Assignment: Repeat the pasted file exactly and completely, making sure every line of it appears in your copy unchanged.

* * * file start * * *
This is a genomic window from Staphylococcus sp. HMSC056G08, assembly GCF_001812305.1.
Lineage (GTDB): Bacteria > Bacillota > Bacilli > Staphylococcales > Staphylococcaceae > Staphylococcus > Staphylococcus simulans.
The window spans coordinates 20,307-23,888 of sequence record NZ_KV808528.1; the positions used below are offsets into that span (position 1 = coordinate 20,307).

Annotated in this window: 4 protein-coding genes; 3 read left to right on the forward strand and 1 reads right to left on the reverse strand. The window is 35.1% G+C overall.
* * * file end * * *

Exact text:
This is a genomic window from Staphylococcus sp. HMSC056G08, assembly GCF_001812305.1.
Lineage (GTDB): Bacteria > Bacillota > Bacilli > Staphylococcales > Staphylococcaceae > Staphylococcus > Staphylococcus simulans.
The window spans coordinates 20,307-23,888 of sequence record NZ_KV808528.1; the positions used below are offsets into that span (position 1 = coordinate 20,307).

Annotated in this window: 4 protein-coding genes; 3 read left to right on the forward strand and 1 reads right to left on the reverse strand. The window is 35.1% G+C overall.